Marlin recounted a story of how even the basics of life were disrupted. “There was a first responder in our area. His house was completely wiped out. In his mother’s house, the first floor was flooded. There was no power. One of his tasks in the aftermath was to tell people to stop throwing food out because that was attracting rodents. They didn’t understand that waste-disposal vehicles couldn’t get through the sand-filled streets. So it was one problem compounding after another.”
The widespread flooding and downed trees throughout New York and New Jersey meant that people and companies that normally would be available to help in the claims process also were occupied with getting back up and running. One personal lines insurance carrier and two service bureau offices along the coast or in lower Manhattan were “wiped out,” Marlin said.
The importance of information flow
In the aftermath, a key role for Marlin and his staff was reaching out and supporting their home, flood and auto insurance policyholders—especially with information about emergency and recovery services including from FEMA (Federal Emergency Management Agency) about emergency assistance sites. “They were happy to hear from anybody—anybody that was giving them some ray of hope.”
“There were only so many adjusters to go around. Passing on that information helped the situation, and 99 percent of clientele were patient and understanding,” Marlin said. “Having us there to tell them they haven’t been forgotten gave peace of mind” to the agency’s homeowners and flood insurance policyholders.
Two big problems after the storm passed were widespread, lengthy power outages and fuel shortages. These conditions crimped recovery. “It was like back when we had the oil embargo [in the 1970s]. It just took time. It just took time for people to get gasoline.” The state ordered gasoline rationing based on license plate numbers.
Marlin’s foresight prevented a number of claims, but not all. Among his dozens of collector-vehicle insurance customers, M&M Insurance had five customers with claims, most for flood damage. American Collectors Insurance and its carrier partners at Assurant Specialty Group settled those claims, en route to settling nearly all claims within six months.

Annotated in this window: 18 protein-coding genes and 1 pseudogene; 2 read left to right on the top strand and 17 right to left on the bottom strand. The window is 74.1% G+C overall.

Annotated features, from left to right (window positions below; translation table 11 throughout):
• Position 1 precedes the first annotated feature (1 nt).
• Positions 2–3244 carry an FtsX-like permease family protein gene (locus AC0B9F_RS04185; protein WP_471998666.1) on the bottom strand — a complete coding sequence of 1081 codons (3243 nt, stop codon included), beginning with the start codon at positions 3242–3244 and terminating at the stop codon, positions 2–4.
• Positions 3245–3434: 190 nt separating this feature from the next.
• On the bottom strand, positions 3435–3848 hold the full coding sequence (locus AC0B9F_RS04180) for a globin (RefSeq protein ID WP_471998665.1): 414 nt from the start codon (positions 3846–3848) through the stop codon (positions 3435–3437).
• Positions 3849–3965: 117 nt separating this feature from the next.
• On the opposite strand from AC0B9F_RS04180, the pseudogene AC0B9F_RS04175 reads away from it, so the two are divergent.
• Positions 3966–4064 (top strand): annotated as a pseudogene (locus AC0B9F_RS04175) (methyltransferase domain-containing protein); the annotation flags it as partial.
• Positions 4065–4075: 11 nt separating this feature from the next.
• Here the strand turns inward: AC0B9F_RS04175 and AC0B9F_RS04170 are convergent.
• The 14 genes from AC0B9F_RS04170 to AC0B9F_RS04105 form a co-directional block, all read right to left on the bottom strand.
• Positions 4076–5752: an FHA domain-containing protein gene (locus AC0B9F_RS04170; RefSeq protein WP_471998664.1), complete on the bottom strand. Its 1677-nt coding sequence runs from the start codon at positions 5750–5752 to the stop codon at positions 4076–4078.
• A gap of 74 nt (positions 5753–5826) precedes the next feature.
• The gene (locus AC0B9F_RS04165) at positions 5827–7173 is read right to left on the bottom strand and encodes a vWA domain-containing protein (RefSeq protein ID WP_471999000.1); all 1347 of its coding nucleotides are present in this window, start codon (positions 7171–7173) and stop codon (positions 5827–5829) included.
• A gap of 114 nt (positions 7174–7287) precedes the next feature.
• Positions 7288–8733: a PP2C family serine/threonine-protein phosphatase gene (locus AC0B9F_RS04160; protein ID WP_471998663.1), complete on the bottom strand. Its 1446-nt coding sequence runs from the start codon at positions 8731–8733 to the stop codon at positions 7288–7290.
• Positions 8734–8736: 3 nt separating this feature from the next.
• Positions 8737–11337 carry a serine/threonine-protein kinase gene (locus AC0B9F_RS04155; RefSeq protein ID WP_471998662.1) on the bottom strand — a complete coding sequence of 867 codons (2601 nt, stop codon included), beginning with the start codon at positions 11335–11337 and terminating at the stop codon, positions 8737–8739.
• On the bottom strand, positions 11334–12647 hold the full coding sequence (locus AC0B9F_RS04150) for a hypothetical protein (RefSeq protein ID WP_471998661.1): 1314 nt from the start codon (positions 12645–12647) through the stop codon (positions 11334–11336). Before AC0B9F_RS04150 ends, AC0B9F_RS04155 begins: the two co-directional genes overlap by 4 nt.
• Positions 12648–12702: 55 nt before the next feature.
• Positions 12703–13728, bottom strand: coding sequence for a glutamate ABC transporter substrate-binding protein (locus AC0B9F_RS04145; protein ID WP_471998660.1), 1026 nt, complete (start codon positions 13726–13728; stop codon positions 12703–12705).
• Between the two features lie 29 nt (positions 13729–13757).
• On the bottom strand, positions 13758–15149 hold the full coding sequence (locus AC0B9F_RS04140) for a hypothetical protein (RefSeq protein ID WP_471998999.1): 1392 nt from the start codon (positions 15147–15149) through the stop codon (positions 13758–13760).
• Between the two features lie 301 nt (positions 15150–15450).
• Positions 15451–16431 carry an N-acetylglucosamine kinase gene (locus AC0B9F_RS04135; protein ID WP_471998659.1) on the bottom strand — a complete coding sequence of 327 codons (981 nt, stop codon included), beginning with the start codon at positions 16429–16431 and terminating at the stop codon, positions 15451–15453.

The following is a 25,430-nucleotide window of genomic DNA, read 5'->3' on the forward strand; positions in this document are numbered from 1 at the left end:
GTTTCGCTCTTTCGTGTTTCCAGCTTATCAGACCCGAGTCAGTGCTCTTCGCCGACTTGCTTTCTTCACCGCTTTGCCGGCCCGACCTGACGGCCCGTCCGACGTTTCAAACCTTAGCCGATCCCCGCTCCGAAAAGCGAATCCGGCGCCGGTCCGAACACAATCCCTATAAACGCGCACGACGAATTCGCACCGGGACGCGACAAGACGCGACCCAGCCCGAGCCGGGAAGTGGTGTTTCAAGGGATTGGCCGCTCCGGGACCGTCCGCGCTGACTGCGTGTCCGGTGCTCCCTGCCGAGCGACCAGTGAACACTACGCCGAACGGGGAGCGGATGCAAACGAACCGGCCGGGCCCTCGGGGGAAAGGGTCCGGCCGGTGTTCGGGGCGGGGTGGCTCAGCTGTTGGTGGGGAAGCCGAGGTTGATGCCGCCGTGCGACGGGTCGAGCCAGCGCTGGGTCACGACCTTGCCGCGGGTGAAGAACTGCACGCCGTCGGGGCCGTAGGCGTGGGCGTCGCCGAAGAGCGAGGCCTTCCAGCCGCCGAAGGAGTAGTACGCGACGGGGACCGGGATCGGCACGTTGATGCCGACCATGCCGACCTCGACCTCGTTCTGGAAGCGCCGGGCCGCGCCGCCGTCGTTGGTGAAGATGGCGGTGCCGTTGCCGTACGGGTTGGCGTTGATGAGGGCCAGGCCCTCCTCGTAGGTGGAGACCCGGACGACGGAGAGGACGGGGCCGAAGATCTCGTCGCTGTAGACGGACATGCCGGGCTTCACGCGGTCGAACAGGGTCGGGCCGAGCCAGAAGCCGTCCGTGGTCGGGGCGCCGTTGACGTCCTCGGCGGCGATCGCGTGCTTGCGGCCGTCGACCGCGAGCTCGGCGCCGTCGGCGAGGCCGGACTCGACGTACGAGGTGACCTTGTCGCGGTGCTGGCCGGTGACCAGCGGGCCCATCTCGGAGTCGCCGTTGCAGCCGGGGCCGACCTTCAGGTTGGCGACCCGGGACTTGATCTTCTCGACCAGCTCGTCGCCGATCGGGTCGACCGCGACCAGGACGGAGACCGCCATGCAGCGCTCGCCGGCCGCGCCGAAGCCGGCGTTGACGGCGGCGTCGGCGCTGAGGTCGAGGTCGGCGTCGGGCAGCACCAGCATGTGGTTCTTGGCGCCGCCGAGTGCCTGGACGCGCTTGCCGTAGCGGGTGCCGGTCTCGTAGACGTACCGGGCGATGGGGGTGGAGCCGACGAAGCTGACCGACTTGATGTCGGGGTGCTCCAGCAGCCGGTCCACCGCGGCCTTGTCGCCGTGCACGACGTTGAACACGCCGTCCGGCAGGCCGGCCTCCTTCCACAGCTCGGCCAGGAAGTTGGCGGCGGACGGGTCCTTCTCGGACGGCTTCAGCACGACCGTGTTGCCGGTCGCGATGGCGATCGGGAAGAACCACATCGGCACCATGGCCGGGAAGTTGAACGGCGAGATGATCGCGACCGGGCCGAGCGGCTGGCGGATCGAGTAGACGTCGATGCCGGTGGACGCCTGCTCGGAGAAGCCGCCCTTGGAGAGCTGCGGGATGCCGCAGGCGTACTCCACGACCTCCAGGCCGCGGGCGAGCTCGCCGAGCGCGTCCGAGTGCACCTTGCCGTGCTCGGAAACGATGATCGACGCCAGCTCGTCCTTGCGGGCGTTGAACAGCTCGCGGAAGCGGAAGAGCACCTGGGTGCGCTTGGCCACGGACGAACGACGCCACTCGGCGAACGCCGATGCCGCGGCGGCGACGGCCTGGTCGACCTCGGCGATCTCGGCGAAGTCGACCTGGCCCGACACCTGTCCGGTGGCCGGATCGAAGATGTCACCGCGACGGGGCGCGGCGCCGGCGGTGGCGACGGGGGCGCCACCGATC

Superstorm Sandy is an active memory for many on Long Island, Marlin finds, even nearly a year later. It’s just an eight-mile drive down the Deer Park Road from his office to the causeway leading to the Jones Beach barrier island and over the waterway that flooded so badly during the storm.
Large trees were vulnerable to wind damage during Superstorm Sandy. Rain soaking the ground loosened roots, then winds blew trees over. The scene above is near to M&M Insurance in Deer Park, N.Y. on Long Island.
All types of insurance—federal flood insurance, business coverages, homeowners, auto, and collector vehicle—came in to play to help with restoring the lives of individuals and families.
What Sandy proved to Marlin is how central the collector vehicle was to getting back to normal for his collector clients. They took the time and trouble to restore their special vehicle—even as Sandy devastated their homes and businesses.
Settling claims readily was “a beacon of light in a very bad time” and built credibility for his agency, Marlin noted. A local presence and service are vital for agents to compete today, he said.
“The problem comes into play for agents today because the Internet is large and wide. The Y generation and newer [consumers] are very Internet savvy. You can plug in ‘collector car’ and they have 10 to 12 options of where they can go shopping. That removes the professional helping them through the scene. They don’t look for guidance and advice. They’re looking for their own way out. We’re faced with that today,” Marlin said.
Collector auto insurance is a way to illustrate the value that an independent agent delivers—a task that today is “very difficult,” Marlin asserted. “You have to remind them of the value, that it’s not costing them any more [to use an independent agent], and that the agent is compensated by the carriers they represent.”